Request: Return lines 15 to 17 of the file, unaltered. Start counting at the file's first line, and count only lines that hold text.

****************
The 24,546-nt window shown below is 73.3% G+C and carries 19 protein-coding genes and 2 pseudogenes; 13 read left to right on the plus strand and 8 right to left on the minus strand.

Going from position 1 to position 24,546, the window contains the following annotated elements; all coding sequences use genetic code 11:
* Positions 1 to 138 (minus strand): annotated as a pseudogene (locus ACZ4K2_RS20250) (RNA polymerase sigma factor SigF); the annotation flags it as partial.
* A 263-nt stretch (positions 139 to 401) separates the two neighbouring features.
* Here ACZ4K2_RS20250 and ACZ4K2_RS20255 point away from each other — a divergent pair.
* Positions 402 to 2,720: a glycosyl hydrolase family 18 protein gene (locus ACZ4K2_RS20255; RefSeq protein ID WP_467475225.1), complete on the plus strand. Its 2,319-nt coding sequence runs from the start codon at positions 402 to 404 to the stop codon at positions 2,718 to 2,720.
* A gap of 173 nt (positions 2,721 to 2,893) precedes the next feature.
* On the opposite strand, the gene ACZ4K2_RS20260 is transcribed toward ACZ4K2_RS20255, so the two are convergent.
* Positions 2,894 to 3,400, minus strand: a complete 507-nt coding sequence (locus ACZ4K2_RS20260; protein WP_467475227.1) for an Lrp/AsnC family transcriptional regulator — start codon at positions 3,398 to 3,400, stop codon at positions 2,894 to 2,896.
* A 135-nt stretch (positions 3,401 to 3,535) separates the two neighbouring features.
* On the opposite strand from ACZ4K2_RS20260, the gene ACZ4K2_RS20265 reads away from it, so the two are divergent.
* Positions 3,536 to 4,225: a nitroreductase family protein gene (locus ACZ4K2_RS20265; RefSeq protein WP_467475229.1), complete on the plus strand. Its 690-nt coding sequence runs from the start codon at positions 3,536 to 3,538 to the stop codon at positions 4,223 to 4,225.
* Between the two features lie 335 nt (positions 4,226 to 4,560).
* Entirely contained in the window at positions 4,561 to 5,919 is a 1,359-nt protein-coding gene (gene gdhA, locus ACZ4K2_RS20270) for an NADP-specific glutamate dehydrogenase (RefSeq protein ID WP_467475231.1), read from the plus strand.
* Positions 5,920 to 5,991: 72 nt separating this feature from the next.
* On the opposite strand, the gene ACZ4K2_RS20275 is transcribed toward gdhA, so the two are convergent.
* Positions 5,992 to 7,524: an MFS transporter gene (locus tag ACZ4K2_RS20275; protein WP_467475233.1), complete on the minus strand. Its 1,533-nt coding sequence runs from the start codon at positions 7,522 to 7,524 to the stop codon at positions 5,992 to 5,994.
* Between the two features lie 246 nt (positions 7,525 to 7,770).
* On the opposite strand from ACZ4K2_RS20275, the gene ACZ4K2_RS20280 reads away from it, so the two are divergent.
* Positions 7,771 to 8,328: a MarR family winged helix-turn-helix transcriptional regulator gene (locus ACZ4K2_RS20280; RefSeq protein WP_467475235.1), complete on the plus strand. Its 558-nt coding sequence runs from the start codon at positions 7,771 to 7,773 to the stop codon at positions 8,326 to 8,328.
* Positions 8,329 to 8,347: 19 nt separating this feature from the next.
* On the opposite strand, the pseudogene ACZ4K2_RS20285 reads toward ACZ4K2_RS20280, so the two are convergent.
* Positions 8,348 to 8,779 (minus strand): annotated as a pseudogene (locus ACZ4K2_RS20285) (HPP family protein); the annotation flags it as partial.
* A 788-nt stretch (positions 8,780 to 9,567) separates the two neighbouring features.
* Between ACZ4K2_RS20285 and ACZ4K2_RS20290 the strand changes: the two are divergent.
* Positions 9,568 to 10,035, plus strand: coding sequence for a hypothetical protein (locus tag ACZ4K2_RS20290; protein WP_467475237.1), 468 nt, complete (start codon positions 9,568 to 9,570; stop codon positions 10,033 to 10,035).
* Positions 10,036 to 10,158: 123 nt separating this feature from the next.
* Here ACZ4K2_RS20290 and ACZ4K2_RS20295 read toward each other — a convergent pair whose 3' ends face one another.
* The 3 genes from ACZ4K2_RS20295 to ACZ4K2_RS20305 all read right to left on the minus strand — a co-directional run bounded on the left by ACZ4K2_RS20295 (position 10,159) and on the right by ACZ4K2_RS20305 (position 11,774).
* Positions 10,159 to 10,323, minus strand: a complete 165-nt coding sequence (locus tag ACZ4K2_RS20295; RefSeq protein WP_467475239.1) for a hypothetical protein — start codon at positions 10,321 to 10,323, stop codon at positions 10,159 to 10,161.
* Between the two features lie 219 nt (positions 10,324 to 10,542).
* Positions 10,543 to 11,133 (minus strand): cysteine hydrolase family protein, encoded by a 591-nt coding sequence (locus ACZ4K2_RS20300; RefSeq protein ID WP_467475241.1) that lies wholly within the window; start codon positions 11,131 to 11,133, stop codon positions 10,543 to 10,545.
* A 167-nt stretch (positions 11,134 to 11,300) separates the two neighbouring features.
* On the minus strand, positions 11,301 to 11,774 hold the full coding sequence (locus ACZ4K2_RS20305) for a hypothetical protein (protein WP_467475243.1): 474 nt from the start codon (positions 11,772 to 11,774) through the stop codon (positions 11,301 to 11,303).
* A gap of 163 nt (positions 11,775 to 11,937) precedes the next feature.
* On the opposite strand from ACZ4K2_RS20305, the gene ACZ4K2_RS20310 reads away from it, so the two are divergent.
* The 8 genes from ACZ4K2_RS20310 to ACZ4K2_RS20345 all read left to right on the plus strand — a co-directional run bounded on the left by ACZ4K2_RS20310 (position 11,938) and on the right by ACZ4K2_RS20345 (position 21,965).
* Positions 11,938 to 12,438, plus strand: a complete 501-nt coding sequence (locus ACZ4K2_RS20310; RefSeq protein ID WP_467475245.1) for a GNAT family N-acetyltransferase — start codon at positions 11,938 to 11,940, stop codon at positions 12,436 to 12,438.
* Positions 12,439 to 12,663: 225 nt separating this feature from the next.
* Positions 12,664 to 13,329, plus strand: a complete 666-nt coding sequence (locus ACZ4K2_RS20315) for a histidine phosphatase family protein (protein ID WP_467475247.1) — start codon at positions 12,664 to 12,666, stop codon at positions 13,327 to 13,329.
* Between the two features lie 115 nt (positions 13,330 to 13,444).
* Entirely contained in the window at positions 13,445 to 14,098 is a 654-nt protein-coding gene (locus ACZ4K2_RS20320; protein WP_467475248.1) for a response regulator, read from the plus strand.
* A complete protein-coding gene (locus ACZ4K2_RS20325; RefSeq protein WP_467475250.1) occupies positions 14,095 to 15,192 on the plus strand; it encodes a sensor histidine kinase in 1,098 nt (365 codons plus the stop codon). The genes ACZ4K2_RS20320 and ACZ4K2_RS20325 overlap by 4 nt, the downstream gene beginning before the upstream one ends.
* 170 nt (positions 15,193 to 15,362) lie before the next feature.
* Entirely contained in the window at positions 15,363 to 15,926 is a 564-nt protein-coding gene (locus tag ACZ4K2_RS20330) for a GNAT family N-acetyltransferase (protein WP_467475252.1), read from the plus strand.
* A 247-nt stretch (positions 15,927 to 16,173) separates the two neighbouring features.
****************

* Positions 5,920 to 5,991: 72 nt separating this feature from the next.
* On the opposite strand, the gene ACZ4K2_RS20275 is transcribed toward gdhA, so the two are convergent.
* Positions 5,992 to 7,524: an MFS transporter gene (locus tag ACZ4K2_RS20275; protein WP_467475233.1), complete on the minus strand. Its 1,533-nt coding sequence runs from the start codon at positions 7,522 to 7,524 to the stop codon at positions 5,992 to 5,994.